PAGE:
Chavez v. McGranery, 108 F. Supp. 255 (S.D. Cal. 1952)
October 31, 1952
McGRANERY, Atty. Gen. et al.
United States District Court S. D. California, Central Division.
*256 David C. Marcus, Los Angeles, Cal., for petitioner.
Walter S. Binns, U. S. Atty., Clyde C. Downing, Asst. U. S. Atty., Robert K. Grean, Asst. U. S. Atty., Los Angeles, Cal., for respondents.
BYRNE, District Judge.
Petitioner has filed a petition which he denominates "Petition for Judicial Review or Habeas Corpus", naming the Attorney General and the local District Director of Immigration as respondents.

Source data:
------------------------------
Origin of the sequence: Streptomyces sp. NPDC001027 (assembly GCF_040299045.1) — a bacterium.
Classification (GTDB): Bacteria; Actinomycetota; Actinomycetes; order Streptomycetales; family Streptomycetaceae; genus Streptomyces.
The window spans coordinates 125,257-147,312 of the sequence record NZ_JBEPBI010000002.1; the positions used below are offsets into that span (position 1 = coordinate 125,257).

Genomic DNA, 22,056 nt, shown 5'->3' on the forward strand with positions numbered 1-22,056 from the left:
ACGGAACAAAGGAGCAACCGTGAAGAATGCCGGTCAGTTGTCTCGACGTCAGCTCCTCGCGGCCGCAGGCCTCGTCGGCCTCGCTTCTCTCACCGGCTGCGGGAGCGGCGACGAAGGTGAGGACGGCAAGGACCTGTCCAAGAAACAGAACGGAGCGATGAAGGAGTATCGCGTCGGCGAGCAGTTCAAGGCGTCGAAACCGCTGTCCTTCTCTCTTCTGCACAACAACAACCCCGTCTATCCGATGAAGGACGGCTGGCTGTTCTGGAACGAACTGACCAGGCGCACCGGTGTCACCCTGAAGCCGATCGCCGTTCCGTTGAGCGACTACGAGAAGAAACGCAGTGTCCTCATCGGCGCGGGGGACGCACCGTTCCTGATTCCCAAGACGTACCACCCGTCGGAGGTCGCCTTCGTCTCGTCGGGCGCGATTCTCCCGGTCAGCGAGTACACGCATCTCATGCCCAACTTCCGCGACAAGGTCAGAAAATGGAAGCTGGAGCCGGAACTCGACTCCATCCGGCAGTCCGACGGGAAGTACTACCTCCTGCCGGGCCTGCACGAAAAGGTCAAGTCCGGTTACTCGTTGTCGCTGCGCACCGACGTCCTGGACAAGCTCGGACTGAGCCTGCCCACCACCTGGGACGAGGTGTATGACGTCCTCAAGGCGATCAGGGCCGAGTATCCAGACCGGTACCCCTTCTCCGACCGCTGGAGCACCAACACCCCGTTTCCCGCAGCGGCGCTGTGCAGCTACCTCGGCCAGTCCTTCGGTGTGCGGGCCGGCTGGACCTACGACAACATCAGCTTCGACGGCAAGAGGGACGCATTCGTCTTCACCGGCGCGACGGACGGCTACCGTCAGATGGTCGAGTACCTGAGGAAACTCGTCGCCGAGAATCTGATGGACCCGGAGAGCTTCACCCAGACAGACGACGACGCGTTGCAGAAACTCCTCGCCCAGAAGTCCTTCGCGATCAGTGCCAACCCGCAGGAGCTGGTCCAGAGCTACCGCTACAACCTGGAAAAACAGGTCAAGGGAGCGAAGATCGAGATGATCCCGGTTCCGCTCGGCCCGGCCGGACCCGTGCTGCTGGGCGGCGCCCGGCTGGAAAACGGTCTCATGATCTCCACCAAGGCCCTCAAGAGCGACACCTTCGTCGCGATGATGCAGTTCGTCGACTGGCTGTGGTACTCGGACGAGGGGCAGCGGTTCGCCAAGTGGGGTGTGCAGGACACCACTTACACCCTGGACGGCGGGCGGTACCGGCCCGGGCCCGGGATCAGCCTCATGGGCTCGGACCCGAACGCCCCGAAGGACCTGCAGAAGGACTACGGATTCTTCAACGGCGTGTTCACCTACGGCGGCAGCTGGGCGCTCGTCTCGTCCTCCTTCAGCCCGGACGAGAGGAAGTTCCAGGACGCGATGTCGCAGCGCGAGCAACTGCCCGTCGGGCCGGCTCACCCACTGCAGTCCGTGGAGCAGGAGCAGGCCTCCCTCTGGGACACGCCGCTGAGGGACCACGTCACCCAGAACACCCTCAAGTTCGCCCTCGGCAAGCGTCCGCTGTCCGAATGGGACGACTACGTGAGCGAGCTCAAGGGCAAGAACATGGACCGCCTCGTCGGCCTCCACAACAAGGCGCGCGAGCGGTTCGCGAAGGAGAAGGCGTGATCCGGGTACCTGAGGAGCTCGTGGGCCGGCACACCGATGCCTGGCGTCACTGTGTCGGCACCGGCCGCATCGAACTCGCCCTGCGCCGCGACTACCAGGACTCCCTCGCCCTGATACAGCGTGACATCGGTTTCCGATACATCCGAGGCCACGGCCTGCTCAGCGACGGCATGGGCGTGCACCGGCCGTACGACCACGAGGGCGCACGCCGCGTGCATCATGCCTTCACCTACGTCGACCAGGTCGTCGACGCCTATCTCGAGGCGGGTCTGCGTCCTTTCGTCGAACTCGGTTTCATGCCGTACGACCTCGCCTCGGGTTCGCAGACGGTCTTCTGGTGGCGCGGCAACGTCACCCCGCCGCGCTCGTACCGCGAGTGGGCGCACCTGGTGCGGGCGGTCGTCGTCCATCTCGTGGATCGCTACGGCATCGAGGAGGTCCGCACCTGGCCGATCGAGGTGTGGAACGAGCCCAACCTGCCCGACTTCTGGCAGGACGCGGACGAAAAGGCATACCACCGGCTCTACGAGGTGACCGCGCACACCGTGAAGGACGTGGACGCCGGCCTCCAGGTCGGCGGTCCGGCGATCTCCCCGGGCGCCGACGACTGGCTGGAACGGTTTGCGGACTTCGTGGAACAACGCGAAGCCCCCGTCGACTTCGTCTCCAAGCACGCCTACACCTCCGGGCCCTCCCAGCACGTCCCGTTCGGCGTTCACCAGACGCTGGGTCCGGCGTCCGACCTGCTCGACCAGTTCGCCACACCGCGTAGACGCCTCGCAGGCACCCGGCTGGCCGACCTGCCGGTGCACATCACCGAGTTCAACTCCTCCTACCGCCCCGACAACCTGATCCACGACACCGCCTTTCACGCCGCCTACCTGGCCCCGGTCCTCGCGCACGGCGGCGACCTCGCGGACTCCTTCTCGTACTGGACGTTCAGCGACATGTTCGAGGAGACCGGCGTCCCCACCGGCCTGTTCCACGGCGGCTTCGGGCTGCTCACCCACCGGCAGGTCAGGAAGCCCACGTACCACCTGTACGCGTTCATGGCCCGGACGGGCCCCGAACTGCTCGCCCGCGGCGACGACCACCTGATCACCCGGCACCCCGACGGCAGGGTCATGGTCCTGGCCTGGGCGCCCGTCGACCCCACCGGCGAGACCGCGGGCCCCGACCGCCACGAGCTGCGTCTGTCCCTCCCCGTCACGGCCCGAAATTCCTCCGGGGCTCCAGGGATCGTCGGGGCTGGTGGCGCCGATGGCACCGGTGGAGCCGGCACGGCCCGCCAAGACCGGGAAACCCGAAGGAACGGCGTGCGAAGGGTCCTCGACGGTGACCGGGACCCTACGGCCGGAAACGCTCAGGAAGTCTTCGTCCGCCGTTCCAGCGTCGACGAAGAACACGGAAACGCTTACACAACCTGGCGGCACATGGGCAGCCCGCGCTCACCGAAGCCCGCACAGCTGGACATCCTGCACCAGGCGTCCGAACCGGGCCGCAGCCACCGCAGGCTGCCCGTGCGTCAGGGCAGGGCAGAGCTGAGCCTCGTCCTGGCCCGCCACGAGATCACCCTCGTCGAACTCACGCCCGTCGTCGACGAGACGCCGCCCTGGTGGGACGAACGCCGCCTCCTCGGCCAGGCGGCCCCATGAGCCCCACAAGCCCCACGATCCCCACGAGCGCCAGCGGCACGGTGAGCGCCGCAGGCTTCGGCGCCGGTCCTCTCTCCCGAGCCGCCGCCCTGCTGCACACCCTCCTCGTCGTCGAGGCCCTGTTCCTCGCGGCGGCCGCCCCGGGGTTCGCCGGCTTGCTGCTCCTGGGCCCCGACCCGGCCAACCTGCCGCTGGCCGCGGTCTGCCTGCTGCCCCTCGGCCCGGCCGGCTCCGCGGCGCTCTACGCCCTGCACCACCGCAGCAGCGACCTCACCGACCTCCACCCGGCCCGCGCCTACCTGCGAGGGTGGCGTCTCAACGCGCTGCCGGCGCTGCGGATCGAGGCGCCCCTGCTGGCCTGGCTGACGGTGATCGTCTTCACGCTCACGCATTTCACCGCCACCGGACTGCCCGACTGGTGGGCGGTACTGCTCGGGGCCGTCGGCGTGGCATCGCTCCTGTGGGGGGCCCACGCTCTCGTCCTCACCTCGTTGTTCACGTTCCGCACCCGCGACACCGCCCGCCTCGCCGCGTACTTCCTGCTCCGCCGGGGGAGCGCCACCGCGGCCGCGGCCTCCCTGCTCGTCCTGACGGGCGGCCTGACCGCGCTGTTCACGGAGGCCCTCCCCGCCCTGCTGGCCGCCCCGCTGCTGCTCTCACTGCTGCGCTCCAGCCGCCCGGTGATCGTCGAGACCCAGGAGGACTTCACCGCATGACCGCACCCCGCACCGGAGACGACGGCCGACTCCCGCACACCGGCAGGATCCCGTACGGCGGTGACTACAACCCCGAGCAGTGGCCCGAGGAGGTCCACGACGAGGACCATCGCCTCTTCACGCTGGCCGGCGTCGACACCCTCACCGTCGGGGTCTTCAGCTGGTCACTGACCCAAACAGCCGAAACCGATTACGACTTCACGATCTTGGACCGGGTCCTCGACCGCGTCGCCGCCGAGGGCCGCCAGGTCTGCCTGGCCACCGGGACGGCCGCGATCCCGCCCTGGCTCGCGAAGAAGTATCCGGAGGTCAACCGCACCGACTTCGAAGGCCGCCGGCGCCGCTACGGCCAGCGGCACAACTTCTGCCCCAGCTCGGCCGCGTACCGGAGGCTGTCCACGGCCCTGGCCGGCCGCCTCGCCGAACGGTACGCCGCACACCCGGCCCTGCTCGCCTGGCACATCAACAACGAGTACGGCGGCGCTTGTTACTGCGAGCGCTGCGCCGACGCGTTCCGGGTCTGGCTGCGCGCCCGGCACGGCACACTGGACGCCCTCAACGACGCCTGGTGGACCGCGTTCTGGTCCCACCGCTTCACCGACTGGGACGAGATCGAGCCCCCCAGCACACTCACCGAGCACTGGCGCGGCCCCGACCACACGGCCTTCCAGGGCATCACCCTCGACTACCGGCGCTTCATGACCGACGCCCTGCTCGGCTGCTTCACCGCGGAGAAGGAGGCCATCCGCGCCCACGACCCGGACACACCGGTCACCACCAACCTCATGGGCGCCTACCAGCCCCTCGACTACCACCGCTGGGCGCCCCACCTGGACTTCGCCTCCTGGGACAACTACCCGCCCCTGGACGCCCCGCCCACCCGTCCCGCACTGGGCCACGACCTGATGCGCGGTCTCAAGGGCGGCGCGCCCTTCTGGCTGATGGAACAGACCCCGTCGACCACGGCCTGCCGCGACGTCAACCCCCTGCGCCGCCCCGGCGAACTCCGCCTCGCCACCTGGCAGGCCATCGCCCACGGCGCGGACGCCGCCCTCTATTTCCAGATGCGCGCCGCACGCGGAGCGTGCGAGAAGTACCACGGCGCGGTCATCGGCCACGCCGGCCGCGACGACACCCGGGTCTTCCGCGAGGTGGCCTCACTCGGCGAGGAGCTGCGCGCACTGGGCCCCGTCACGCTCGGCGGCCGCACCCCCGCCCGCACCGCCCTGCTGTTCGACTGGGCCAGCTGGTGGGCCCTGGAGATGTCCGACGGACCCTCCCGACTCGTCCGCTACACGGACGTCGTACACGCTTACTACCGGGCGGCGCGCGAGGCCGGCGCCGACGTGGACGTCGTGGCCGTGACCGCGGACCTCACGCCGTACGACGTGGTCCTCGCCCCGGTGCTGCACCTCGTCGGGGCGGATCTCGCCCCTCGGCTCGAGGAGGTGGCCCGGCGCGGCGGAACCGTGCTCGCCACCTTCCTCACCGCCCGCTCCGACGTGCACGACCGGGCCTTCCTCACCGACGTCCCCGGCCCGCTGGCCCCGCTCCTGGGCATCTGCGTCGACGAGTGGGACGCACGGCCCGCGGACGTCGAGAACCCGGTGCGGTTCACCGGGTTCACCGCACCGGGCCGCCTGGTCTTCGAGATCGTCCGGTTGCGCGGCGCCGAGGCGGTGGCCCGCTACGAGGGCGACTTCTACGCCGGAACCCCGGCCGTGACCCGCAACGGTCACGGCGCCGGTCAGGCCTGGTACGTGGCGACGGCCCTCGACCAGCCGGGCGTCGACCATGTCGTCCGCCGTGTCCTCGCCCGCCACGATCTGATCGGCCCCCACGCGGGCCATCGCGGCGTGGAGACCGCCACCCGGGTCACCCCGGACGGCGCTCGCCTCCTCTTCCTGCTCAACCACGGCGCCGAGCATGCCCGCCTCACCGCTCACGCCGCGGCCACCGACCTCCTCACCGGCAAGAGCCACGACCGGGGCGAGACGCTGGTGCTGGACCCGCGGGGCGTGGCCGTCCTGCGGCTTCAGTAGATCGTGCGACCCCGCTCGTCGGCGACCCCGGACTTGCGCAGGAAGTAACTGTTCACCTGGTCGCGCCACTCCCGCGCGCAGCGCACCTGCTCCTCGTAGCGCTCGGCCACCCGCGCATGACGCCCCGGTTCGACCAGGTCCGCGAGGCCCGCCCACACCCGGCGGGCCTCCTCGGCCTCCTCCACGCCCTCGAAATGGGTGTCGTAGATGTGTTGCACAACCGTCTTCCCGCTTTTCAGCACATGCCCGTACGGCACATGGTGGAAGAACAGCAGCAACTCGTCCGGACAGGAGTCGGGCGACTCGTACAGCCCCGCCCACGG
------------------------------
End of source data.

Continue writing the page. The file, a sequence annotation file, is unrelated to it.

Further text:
The material allegations of the petition may be summarized as follows: Petitioner is a native and citizen of the Republic of Mexico, born February 21, 1918, at Hidalgo, Mexico; petitioner last entered the United States on or about November 18, 1938, near the port of El Paso, Texas; at the time of his entry he was not in possession of an immigration document, visa, passport, or other travel document which permitted him to enter and remain permanently in the United States; he has resided in the United States continuously ever since; petitioner was married in the Republic of Mexico in 1934; he has one child as a result of this marriage; his wife and child reside in Mexico; at a hearing persuant to a warrant of arrest issued in 1947 by the Department of Justice, Immigration and Naturalization Service, having been advised of his right to do so, the petitioner made application for the privilege of suspension of deportation under the discretion granted to the Attorney General by section 155(c), Title 8 U.S.C.A.; petitioner's application was accepted and a hearing granted; it was determined that petitioner is a citizen of Mexico subject to deportation on the ground that at the time of entry he was an immigrant not in possession of a valid immigration visa; petitioner meets the statutory requirement for eligibility for voluntary departure pursuant to 8 U.S.C.A. § 155(c) (1), and for suspension of deportation pursuant to 8 U.S.C.A. § 155(c) (2); an order was made granting petitioner the privilege of voluntary departure under the authority vested in the Attorney General by section 155(c) (1).